amanda palmer

“Some days it’s your turn to ask. Some days it’s your turn to be asked.” ~Amanda Palmer

I spotted musician singer-songwriter Amanda Conner on the cover of her new book last week. She was nude with the title painted on her upper chest. I was intrigued but I couldn’t justify spending $27.00 on someone I wasn’t sure I liked. I didn’t get the book.

When I got home, I was haunted by Amanda Palmer’s wide-eyed face. I weighed my nostalgia for her old band The Dresden Dolls versus articles I’d read about her online. I knew Neil Gaiman thought the world of her and I thought the world of him. Shouldn’t I at least investigate her side of things? I capitulated and ordered the book from the library.

In The Art of Asking: Or, How I Learned to Stop Worrying and Let People Help, Amanda Palmer’s voice is raw, direct, and unabashed. She alternates between stubborn and fragile, fearless and vulnerable, yet finds the spaces between. My judgments slid away with each confessional chapter. I read the book in one sitting. 

Amanda Palmer believes it is okay to ask for what you want. She started this practice dressed as a living statue–an eight foot tall bride–who gave out flowers to strangers when they gave her money. As a touring musician, she asked her fans to feed and house her. When she needed to leave her unsupportive record label, she asked her fans to pay for her album, leading to one of the most successful, and controversial, crowdfunding campaigns in Kickstarter history. The foundation to Palmer’s success is in her relationship with her fans. She writes:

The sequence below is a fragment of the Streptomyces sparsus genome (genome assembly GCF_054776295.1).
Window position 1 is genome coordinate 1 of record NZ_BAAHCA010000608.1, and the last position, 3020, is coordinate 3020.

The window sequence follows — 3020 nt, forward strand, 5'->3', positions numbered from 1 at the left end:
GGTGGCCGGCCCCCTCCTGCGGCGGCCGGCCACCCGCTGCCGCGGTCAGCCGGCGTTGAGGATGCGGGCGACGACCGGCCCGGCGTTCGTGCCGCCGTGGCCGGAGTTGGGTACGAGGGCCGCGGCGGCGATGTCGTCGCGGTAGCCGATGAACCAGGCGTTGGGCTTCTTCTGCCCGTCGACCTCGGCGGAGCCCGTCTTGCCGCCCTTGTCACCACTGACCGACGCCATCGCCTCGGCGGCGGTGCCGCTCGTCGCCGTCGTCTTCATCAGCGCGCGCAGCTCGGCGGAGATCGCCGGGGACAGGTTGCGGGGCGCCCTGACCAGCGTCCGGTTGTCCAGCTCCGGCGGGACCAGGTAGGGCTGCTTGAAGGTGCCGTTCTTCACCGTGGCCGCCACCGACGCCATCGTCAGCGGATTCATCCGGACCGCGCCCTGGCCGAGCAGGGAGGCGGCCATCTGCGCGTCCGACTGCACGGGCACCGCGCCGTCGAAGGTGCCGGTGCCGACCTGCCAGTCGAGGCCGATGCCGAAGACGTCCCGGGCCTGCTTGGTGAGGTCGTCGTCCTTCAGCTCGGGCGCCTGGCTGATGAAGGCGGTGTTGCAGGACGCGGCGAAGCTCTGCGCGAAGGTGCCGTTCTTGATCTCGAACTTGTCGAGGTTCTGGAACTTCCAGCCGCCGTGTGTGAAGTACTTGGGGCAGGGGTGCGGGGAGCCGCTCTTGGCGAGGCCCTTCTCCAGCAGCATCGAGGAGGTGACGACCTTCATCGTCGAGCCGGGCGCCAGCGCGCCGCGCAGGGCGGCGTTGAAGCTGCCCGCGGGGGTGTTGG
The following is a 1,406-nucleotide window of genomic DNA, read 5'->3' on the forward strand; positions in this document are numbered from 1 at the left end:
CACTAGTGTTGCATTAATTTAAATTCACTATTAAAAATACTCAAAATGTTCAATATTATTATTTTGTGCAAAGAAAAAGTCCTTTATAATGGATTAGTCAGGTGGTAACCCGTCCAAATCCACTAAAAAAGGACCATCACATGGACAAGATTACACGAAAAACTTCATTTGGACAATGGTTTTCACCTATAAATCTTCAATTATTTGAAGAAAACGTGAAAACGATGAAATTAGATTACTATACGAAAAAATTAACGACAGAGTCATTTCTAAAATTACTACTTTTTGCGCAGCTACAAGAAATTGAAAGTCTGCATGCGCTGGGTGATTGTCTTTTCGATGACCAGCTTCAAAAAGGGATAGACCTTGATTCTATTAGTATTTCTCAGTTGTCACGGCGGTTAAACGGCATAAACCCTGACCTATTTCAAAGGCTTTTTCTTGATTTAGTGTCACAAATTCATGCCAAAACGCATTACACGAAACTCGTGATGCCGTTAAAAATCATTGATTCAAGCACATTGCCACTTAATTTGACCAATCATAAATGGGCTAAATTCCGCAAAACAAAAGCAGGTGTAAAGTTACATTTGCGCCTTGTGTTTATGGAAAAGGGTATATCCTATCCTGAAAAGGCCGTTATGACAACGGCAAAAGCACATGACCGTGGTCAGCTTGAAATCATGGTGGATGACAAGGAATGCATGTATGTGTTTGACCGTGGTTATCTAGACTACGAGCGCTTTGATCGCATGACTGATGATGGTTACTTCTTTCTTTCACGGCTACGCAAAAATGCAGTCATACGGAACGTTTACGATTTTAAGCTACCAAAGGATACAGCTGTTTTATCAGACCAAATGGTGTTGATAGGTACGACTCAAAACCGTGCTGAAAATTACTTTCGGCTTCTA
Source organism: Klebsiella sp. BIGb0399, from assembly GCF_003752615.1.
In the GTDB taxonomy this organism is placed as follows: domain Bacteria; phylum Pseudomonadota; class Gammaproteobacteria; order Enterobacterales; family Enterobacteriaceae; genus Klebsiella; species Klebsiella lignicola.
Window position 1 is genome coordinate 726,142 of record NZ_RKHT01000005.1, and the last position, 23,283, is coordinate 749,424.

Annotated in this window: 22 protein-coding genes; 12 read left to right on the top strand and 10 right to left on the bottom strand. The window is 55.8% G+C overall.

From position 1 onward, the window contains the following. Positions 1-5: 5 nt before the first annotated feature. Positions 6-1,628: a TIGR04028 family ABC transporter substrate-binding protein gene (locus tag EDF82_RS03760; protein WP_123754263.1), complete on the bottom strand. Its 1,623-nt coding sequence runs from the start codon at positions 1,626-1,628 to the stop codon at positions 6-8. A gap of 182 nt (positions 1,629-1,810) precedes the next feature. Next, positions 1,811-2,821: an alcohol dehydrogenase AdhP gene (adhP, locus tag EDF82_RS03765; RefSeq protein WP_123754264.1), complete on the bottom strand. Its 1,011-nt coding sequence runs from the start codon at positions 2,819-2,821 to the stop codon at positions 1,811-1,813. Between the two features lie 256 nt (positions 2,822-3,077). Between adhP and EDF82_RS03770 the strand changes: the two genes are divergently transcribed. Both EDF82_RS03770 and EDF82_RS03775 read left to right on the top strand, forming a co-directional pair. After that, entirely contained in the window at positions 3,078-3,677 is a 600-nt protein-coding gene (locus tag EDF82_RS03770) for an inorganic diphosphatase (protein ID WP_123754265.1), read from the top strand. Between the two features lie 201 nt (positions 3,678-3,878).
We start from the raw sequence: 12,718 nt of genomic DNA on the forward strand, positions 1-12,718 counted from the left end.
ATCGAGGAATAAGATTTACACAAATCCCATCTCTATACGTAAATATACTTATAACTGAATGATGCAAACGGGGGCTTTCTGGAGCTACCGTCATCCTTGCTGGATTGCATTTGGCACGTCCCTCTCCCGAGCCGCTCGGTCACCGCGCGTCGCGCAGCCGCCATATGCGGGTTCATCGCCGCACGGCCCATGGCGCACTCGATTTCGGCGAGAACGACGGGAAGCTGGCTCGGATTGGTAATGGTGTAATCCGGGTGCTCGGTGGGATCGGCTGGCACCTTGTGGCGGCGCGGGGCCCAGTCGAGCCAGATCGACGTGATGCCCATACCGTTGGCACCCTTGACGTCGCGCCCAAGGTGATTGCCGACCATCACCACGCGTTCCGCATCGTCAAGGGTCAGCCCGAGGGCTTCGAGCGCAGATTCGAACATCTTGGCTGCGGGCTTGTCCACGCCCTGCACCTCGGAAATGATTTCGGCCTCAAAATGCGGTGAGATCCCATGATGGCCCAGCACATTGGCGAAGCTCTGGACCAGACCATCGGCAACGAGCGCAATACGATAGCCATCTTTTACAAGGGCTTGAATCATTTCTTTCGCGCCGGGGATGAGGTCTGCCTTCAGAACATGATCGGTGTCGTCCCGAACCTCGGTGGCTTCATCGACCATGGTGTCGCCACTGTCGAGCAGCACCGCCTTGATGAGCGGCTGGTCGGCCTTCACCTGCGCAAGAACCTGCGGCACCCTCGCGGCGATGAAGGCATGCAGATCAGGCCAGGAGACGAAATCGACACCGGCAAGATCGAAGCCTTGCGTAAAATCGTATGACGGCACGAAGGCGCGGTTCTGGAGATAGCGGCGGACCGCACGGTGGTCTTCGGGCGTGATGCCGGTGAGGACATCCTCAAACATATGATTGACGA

It’s about finding your people, your listeners, your readers, and making art for and with them. Not for the masses, not for the critics, but for your ever-widening circle of friends (222).

Palmer bypassed the old music industry gatekeepers and built a community on personal transparency. Through avid use of Twitter and her blog, she connects with her fan base as extended family. “Risk is the core cost of human connection,” says Palmer, and it’s an “act of trust” to ask for help (222).

We make countless choices every day whether to ask or to turn away from one another. Wondering whether it’s too much to ask the neighbor to feed the cat. The decision to turn away from a partner, to turn off the light instead of asking what’s wrong.

Asking for help requires authenticity, and vulnerability.

Those who ask without fear learn to say two things, with or without words, to those they are facing:

I deserve to ask

and

You are welcome to say no.

Because the ask that is conditional cannot be a gift (303).

Trusting the public may have come easily to Palmer, but it was in her relationship with Gaiman that her asking philosophy was greatly tested. In between stories about her rise to fame and notoriety, Palmer shares the fears and doubts she had to overcome to eventually accept the assistance of her husband. It is this story of unconditional love that humanizes Palmer the most, and it moved me to tears several times.

Amanda Palmer continues to question and test the boundaries of what we label shameless and worthy. And she does all of this while creating her art. That makes her a trailblazer in my eyes and I am grateful for her gift of The Art of Asking.

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